Georgia Tech Research Corporation (Atlanta, GA) garnered U.S. Patent 7,705,523 for hybrid solar-piezoelectric nanogenerator cells. The hybrid nanogenerator consists of dye-sensitized solar cells made of zinc oxide (ZnO) nanowire arrays grown of a flat substrate for harvesting solar energy integrated with a piezoelectric nanogenerator for harvesting ultrasonic wave energy.
According to inventors Zhong L. Wang and Xudong Wang, the two energy harvesting approaches can work simultaneously or individually and can be integrated in parallel or serial for raising the output current, voltage or power, respectively.
The solar cells employ optical fibers and semiconductor nanowires grown around the fibers. A p-n junction based design, organic-inorganic heterojunction, or a dye-sensitized structure is built at the surfaces of the nanowires. Light entering the fiber from a tip propagates through the fiber until it enters a nanowire where it reaches a photovoltaic element. Light entering the fiber cannot escape until it interacts with a photovoltaic element, thereby increasing the solar conversion efficiency. The fiber can transmit light, while the nanowires around the fibers increase the surface area of light exposure.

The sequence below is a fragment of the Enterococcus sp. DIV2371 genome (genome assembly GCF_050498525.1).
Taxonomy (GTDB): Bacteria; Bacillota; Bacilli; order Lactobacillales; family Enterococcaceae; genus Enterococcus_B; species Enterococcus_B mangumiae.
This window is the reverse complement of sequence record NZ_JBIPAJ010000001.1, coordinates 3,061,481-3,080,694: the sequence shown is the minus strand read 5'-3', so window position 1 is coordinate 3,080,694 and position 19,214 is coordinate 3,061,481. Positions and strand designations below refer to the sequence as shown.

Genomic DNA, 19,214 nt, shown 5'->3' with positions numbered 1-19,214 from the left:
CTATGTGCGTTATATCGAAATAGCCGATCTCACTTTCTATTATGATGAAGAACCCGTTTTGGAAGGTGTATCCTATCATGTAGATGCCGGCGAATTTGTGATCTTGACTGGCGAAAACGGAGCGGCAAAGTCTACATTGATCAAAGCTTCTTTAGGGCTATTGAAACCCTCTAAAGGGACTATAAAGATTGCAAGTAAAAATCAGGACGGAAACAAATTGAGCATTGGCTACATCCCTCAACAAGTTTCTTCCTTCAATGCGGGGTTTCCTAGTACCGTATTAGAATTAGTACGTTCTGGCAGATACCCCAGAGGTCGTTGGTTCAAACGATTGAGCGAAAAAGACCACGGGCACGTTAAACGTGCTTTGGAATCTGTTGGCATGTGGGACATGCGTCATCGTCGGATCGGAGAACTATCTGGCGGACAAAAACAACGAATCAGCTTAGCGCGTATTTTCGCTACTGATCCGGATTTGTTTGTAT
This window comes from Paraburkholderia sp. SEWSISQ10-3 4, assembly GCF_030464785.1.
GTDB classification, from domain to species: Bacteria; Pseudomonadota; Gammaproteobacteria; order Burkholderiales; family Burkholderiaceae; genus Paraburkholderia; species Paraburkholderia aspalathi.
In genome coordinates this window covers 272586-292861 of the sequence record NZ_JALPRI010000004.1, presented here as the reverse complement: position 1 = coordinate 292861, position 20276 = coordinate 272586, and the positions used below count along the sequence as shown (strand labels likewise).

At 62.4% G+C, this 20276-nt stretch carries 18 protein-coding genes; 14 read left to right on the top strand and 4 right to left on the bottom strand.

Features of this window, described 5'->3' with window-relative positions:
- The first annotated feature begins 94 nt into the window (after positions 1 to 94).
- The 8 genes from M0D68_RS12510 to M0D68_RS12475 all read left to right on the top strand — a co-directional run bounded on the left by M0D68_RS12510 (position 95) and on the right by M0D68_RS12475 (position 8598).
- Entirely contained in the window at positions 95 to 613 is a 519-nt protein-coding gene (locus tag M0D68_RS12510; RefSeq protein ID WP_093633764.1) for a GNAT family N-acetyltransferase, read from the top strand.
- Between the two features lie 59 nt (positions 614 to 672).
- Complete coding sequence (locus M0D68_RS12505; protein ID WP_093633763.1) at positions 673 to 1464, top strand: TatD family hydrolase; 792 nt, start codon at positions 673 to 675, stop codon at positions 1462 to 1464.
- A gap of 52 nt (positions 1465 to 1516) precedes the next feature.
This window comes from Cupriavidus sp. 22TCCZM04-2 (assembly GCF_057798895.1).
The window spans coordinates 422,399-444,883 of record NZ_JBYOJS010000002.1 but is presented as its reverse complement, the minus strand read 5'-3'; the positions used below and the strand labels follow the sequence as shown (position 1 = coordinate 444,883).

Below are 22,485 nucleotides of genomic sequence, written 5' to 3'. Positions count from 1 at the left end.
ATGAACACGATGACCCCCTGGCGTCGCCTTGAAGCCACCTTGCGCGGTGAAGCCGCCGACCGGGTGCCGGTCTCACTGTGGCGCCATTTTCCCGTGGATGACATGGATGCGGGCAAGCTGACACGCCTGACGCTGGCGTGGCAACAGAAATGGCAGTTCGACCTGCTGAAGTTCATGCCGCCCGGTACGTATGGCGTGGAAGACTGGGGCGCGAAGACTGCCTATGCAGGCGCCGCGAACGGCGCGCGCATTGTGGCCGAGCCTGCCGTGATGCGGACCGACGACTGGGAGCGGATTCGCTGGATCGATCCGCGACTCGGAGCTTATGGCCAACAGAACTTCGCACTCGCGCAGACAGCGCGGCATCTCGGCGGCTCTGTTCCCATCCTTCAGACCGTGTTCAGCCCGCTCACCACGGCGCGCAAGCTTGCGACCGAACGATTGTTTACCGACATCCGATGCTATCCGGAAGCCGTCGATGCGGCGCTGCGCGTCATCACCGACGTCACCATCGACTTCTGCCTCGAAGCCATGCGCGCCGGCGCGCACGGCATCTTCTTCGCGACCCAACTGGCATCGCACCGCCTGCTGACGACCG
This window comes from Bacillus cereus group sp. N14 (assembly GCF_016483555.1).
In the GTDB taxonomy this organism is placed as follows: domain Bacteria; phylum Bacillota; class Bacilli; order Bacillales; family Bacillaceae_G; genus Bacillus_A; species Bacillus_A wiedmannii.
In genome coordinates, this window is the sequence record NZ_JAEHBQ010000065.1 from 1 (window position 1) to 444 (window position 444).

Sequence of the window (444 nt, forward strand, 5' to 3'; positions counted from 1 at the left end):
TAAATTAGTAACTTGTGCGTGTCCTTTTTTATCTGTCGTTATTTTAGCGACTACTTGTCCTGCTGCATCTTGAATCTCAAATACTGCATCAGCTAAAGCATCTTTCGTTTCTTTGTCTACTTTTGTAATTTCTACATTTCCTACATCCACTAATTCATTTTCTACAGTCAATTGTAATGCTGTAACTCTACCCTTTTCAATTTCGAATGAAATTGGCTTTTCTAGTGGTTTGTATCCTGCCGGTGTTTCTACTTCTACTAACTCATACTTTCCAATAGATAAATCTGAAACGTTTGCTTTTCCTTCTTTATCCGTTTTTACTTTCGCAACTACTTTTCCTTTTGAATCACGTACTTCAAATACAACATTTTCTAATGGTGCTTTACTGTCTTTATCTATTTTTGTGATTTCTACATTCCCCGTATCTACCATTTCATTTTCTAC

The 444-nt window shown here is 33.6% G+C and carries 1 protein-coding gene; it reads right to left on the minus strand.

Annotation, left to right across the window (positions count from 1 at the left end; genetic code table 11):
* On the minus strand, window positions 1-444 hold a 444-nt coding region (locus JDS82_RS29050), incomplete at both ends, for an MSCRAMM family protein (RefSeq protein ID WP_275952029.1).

The piezoelectric nanowire vibrational power generating portion includes an electrical contact structure electrically coupled to and extending downwardly from the first electrode and disposed adjacent to the solar power generating portion. A plurality of piezoelectric semiconductor nanorods extends upwardly from a second electrode that is spaced apart from the first electrode so as to be directed toward the electrical contact structure. The plurality of piezoelectric semiconductor nanorods are configured to release electrons across a Schottky barrier formed between the piezoelectric semiconductor nanorods and the electrical contact structure when mechanical energy is applied to the piezoelectric nanowire vibrational power generating portion.